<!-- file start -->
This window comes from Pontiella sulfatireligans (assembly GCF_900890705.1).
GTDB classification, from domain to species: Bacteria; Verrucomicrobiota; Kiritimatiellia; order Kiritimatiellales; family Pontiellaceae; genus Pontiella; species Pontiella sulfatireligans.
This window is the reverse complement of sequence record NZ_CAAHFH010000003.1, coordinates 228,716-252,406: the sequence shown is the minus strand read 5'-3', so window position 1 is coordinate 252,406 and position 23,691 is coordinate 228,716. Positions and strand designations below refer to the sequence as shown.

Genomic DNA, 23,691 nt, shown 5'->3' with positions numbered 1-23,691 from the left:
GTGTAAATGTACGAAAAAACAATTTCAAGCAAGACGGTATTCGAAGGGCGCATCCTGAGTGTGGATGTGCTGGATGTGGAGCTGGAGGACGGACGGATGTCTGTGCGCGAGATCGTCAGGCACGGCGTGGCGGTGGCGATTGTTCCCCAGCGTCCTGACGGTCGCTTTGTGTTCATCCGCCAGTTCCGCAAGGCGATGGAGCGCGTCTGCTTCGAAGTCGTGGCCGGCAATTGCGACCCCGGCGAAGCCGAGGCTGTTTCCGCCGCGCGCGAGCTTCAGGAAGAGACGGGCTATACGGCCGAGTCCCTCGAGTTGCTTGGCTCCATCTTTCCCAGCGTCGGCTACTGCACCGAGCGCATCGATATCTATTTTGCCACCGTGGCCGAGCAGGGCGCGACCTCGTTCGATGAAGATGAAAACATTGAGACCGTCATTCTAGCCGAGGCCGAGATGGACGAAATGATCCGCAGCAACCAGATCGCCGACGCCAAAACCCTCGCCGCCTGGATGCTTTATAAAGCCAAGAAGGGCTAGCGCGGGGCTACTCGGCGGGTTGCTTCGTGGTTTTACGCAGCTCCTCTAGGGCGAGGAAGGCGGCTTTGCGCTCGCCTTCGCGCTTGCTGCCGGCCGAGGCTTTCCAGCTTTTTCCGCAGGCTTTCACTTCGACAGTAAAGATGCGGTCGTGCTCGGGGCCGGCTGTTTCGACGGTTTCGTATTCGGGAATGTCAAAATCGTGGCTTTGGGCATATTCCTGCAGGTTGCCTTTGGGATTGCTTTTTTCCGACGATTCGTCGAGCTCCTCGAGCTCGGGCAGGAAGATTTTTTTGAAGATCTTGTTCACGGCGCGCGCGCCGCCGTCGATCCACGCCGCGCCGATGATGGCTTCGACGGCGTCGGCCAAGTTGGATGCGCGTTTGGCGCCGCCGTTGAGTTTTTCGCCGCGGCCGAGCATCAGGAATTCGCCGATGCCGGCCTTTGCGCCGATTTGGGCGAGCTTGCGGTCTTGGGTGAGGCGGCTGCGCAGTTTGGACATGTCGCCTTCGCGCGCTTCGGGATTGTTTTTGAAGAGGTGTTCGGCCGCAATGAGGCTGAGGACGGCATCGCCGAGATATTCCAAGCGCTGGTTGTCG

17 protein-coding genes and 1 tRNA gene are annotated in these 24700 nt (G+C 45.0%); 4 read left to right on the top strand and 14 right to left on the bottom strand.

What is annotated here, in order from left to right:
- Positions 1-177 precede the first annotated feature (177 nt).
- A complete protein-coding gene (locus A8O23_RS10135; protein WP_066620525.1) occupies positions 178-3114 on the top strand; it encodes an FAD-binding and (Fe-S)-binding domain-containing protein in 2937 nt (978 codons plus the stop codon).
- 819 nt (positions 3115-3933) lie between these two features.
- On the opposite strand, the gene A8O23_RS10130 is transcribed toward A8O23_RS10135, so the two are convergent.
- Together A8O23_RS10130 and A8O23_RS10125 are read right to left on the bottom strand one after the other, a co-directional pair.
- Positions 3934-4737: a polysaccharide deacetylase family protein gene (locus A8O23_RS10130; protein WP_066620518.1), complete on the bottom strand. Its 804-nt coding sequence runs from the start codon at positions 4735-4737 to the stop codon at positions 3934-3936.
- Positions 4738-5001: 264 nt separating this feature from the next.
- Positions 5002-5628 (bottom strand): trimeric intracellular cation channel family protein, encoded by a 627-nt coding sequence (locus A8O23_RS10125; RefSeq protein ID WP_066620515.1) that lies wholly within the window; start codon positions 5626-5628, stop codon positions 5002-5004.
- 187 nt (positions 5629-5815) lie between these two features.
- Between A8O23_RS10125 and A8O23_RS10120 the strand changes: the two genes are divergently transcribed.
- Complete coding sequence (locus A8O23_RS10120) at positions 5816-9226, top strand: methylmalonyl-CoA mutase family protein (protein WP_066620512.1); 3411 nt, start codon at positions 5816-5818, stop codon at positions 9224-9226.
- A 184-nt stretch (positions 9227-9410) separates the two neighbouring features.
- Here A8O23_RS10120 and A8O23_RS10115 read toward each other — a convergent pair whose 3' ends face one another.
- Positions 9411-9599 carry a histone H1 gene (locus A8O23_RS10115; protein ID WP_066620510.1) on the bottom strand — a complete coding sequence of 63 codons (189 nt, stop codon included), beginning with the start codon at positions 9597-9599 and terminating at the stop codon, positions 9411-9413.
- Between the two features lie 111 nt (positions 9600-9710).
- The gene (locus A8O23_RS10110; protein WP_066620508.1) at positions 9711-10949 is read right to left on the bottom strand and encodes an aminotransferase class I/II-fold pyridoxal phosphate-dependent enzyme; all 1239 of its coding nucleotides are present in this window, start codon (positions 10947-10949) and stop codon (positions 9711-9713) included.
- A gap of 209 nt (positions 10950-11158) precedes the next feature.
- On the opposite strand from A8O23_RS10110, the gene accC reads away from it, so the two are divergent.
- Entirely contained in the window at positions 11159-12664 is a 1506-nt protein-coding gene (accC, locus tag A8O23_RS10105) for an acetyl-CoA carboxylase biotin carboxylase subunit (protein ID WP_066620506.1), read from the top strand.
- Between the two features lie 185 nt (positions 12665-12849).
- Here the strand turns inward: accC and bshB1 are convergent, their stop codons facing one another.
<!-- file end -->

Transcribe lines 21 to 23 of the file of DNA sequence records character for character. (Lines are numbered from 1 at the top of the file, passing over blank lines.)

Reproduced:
- Positions 9411-9599 carry a histone H1 gene (locus A8O23_RS10115; protein ID WP_066620510.1) on the bottom strand — a complete coding sequence of 63 codons (189 nt, stop codon included), beginning with the start codon at positions 9597-9599 and terminating at the stop codon, positions 9411-9413.
- Between the two features lie 111 nt (positions 9600-9710).
- The gene (locus A8O23_RS10110; protein WP_066620508.1) at positions 9711-10949 is read right to left on the bottom strand and encodes an aminotransferase class I/II-fold pyridoxal phosphate-dependent enzyme; all 1239 of its coding nucleotides are present in this window, start codon (positions 10947-10949) and stop codon (positions 9711-9713) included.